Core facilities for the ALS community worldwide

Despite the recent outpouring of new data on ALS disease mechanisms and targets, many studies stop short of constituting the complete portfolio that would be necessary to justify investment in a high-level drug discovery program. There are good reasons for this: many of the missing links require resources that are rare, or are hard to set up in individual laboratories. For this reason, Target ALS has established an unprecedented series of core facilities :

NEW RESOURCE: Target ALS has generated the poly(GP)monoclonal antibody from two hybridoma clones and is making them available to the ALS research community worldwide. Investigators interested in the more immunoreactive of the two purifiedpoly(GP) monoclonal antibodies (TALS 828.179) can contact Target ALS at Additionally, the two hybridoma clones have been deposited at the Developmental Studies Hybridoma Bank (DHSB). The supernatant from both clones (TALS 828.179 and TALS 828.66) work similarly in validation assays and can be accessed by contacting DHSB directly at Additional resources to support the study of C9orf72 ALS are coming online soon!

These will allow ALS researchers worldwide to answer some simple but critical questions about candidate targets they have discovered:

1) Is my target expressed in ALS patient spinal cord or brain?

This is an essential question for any company envisaging an ALS drug development program. Access to high-quality post mortem tissue samples from defined CNS regions of ALS patients and controls has been a major limiting factor in establishing disease relevance. The Target ALS Post-mortem Tissue Core centralizes tissues from 5 leading academic centers that are well-characterized in terms of their genetic status and clinical history.

2) My target is expressed in ALS tissue but does it contribute to the disease process?

This is the central question in validating a potential therapeutic target, yet for many of the most interesting potential candidates remains unanswered. Target ALS provides investigators worldwide with the opportunity to address this question in two complementary manners:

  • a) In ALS model mice. Tell us the name of your candidate target and provide the rationale for thinking it may be a target in ALS. Its functional involvement in vivo can be tested by knockdown or overexpression of the corresponding gene in ALS model mice, or by testing tool compounds known to inhibit the target. If your project is selected by the Independent Review Committee, we will do the work for you and hand you back the data to dispose of as you wish, free of any IP constraints. Nevertheless, we hope most investigators will agree to include the data in the Target ALS database to guide other researchers. The In Vivo Target Validation Core currently tests whether loss- or gain-of-function of the candidate target affects loss of muscle innervation in mutant SOD1 mice, but the range will be extended as new mouse models and endpoints become available.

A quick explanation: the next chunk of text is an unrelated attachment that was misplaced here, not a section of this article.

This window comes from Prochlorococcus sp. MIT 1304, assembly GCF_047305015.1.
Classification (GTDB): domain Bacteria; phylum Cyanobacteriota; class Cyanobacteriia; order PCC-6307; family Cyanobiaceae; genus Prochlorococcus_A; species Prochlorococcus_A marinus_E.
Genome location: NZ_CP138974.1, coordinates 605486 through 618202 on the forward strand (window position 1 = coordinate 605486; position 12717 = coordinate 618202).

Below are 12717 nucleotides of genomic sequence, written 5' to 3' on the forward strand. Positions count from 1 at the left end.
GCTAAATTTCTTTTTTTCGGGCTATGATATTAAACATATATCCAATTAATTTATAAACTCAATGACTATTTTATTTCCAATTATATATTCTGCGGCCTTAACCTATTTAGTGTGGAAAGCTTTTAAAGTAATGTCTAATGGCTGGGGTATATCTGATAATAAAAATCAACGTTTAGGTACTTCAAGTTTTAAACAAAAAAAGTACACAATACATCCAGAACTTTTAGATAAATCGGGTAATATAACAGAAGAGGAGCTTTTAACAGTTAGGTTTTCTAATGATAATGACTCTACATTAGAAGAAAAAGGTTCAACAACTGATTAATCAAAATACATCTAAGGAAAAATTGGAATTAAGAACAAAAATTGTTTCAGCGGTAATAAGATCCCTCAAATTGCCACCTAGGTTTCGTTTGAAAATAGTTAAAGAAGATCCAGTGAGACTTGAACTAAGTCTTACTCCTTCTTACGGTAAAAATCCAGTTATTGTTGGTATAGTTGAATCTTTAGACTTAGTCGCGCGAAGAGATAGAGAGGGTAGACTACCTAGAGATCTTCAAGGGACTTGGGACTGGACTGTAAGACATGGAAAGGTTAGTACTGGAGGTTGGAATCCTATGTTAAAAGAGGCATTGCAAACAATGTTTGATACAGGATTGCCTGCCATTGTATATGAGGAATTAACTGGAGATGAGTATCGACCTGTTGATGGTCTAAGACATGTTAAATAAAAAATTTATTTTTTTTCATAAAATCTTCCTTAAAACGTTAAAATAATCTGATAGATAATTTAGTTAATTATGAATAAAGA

• b) In human ALS patient-derived cells. We will provide you with access to patient-derived cells, tools and techniques to test the involvement of your candidate target in human iPS-derived cells of multiple origins and degrees of differentiation, including the vital isogenic controls and reporter lines. Through a unique MTA that makes these samples available to both for-profit and not-for-profit organizations, we have assured that these tools are available to all bona fide ALS researchers. See Target ALS Stem Cell Core for more details on the tools available and how to apply.
  • 3) How can I modulate the levels of my target in different contexts in vitro and in vivo. The Target ALS Viral Vector Core will generate high-titer AAV particles containing the cDNA or shRNA of your choice, and proposes a range of different capsid isotypes to allow you to answer the appropriate question about target validation in the cell type of your preference.
  • The overall goal of these core facilities is to:
    • Facilitate access to techniques that are not feasible or cost-effective for most individual laboratories to undertake themselves
    • Perform experiments in parallel on the same platform using standardized techniques to generate objective data that can be compared between/among different laboratories
    • Facilitate generation and analysis of large datasets that can be mined at the network level
    • Stimulate academic groups to explore the translational potential of the mechanisms they study
    • Enhance early access of potential pharma/biotech partners to the data they need for internal support of a new program